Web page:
Saturday 9 August 1941
|HMS Prince of Wales arrives at Placentia Bay, Newfoundland, 9 August 1941. In the background are ships of the US Navy, one of which carries President Franklin D. Roosevelt. (© IWM (A 4826)).|
Eastern Front: In the Army Group North sector, German 16th Army begins an offensive on 9 August 1941 toward Kingisepp and Novgorod at the northern tip of Lake Ilmen. German troops already are in Staraya Russa to the south of Lake Ilmen, taking Novgorod would enable the Germans to use the lake as part of the German line. The 21st Infantry Division (General Sponheimer), reinforced by 424th Infantry Regiment of 126th Infantry Division, attacks east along the main road. The offensive advances five miles by nightfall in very rough and well-fortified country.
In the Army Group Center sector, the Soviets continue attacking the German "lightning rod" position at Yelnya. The Germans repulse the attacks after hard fighting.
In the Army Group South sector, the Uman pocket now has surrendered and the 100,000 prisoners are being processed prior to being sent to POW camps. Pursuant to orders, General von Kleist is driving north toward Kiev in order to effect a junction with General Guderian's Panzer Group 2. While this makes some sense from an operational viewpoint because the possibility exists of surrounding a large force of Soviet troops, it also alters the initial Army Group South goal of heading south and taking the Crimea, an important objective in Hitler's view. The Stavka takes advantage of this new diversion and begins reinforcing the neck of the Crimea with 9th Coastal Army (independent) and remnants of other battered armies.
Romanian 4th Army makes some small gains in Ukraine, capturing the villages of Ponyatovka and Razdelnaya, while German 11th and 17th Armies attack along the southern Bug River. German 6th Army continues pressing forward in the Kiev area.
|Flak gun at the Bug River in the Soviet Union, 9 August 1941. (Federal Archive, B 145 Bild-F016203-15).|
European Air Operations: The RAF has a light schedule today. Its only mission is a Circus Operation with five Blenheim bombers against the Gosnay power station. The bombers get lost or are deterred by fighter opposition and bomb Gravelines instead. All return to base.
During this mission, RAF Wing Commander Douglas Bader in his Spitfire Mk VA shoots down a Bf 109 and maybe a second when apparently his plane is hit by either friendly or enemy fire (Bader himself thinks it is a mid-air collision, but other records indicate this is unlikely). Bader successfully parachutes out after losing his right prosthetic leg which becomes ensnared in the falling aircraft (it is later found in an open field but is too damaged to use again). No German pilot is awarded the victory, suggesting strongly that it may have been friendly fire, and there is some other inconclusive evidence to support that theory.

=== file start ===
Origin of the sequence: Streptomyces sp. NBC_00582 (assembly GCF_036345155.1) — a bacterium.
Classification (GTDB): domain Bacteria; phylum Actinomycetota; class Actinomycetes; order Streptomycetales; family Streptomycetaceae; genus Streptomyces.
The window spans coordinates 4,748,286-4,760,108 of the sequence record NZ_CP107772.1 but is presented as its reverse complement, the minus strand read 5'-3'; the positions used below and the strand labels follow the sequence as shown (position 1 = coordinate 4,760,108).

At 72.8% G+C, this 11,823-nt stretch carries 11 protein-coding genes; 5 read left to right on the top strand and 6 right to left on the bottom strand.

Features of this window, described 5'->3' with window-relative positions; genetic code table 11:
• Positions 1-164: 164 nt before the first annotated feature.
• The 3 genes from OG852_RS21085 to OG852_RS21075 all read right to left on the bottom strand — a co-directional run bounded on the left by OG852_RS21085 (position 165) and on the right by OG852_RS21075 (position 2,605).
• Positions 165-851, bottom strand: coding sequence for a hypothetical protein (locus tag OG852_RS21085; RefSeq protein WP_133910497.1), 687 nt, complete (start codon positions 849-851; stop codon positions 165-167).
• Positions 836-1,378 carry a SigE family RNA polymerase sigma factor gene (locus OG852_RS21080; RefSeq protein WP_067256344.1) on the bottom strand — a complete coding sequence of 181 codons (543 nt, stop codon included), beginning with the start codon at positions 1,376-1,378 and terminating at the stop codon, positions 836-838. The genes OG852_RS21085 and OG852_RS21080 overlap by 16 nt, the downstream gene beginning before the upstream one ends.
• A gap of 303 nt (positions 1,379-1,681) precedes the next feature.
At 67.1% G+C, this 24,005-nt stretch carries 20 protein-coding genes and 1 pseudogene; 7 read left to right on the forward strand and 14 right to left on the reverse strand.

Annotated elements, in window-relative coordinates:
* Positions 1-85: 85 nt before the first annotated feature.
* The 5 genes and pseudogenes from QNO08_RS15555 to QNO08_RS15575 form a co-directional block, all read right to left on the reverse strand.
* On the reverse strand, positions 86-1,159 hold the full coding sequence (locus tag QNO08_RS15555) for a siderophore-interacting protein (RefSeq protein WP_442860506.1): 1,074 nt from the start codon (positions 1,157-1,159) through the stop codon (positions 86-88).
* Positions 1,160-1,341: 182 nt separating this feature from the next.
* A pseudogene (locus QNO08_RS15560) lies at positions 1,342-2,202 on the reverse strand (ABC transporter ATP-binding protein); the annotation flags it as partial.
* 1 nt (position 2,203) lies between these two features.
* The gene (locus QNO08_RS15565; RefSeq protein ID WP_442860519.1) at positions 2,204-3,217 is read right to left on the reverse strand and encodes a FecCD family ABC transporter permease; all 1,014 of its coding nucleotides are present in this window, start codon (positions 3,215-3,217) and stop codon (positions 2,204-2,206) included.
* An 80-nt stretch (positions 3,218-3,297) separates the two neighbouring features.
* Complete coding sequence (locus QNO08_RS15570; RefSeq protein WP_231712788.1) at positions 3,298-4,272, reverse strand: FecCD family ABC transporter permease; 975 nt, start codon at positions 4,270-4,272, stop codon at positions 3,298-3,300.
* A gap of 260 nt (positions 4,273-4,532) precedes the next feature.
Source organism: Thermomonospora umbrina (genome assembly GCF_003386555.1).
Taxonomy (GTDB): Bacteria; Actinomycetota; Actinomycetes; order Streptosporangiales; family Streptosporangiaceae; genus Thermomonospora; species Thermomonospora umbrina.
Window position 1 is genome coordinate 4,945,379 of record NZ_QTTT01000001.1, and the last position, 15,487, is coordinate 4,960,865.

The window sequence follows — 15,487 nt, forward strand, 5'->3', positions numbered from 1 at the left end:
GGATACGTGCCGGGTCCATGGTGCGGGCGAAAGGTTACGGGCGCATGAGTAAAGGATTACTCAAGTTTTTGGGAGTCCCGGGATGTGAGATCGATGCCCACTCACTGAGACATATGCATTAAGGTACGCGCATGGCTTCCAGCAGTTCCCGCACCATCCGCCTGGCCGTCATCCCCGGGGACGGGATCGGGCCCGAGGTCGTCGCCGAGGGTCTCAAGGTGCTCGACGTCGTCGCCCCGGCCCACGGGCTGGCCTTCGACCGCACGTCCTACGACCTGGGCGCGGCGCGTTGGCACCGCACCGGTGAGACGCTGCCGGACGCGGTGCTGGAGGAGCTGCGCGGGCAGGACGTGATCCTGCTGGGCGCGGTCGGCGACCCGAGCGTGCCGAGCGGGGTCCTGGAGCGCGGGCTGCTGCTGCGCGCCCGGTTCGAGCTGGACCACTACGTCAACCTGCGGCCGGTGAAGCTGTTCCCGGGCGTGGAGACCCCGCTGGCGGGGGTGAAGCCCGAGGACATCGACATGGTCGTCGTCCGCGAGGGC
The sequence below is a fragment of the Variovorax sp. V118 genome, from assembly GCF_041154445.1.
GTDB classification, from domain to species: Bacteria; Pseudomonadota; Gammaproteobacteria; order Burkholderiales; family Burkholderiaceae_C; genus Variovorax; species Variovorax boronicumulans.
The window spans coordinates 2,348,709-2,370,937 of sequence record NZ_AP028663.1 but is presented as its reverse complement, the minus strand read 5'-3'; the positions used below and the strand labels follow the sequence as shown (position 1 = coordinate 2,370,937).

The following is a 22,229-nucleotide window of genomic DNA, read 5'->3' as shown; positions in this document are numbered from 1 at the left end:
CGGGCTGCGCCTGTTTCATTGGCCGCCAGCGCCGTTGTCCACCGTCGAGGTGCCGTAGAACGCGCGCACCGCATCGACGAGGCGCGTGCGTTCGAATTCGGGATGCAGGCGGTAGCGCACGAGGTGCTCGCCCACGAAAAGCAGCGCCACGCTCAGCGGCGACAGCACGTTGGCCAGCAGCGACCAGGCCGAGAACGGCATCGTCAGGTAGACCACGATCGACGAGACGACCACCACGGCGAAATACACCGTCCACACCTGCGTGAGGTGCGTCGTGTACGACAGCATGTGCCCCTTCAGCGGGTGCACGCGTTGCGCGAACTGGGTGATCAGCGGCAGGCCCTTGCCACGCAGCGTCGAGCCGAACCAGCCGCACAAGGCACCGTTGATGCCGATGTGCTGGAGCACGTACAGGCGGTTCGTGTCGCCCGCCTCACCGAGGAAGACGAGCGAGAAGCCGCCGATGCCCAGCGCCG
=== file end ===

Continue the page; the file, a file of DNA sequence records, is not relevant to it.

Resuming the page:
Bader has 22 aerial victories, four shared victories, six probable victories, one shared probable victory, and 11 enemy aircraft damaged.
The Germans treat Bader with great respect, as they are well aware of RAF propaganda heroes. JG 26 commander Adolf Galland has lunch with Bader but refuses Bader's request to "try out" a Bf 109, explaining, "It would pain me to have to chase you and shoot you down." The Germans are a little too respectful, it turns out, as Bader attempts to escape from his hospital but is quickly recaptured.
Hermann Goering, a former fighter pilot himself, personally authorizes the RAF to air-drop a replacement artificial leg for Bader at St. Omer airfield in the "Leg Operation" on 19 August. Galland later recalls that the British also drop bombs on the Luftwaffe airport in addition to the replacement leg.
|Oberstleutnant Hans von Ahlfen confers with officers about a bridge being built across the Bug River as part of the German advance, 9 August 1941 (Federal Archive, B 145 Bild-F016203-19).|
Battle of the Baltic: Soviet submarine SC-307 (Treska), commanded by N. I. Petrov, torpedoes and sinks U-144 (Kptlt. Gert von Mittelstaedt), on its third patrol out of Stormelö, near the Estonian island of Hiiumaa (Dagö). All 28 men on U-144 perish. This is revenge for U-144 sinking 206-ton Soviet submarine M-78 on 23 June 1941, the only victory claimed by U-144.
Soviet auxiliary minesweeper T-487 sinks today from unknown causes.
German 210-ton freighter Gertrude III hits a mine and sinks off Windau/Ventspils, Latvia.
|President Roosevelt and Prime Minister Churchill at Placentia Bay, 9 August 1941.|
Battle of the Atlantic: The Germans continue their aggressive patrols in the far north at the Kola Inlet, sending a destroyer force (Hans Lody, Freidrich Eckholdt, and Richard Beitzen) that sinks Soviet patrol ship SKR.12. The Soviets, as they have done elsewhere when the Germans begin operations in a new area, have reinforced the area and now are able to fight back. They furiously attack the German ships with artillery and air attacks and force them to withdraw. Destroyer Richard Beitzen is damaged by near misses but makes it back to port with the other ships.
Royal Navy destroyer HMS Croome rams and sinks Italian submarine Maggiore Baracca northeast of the Azores.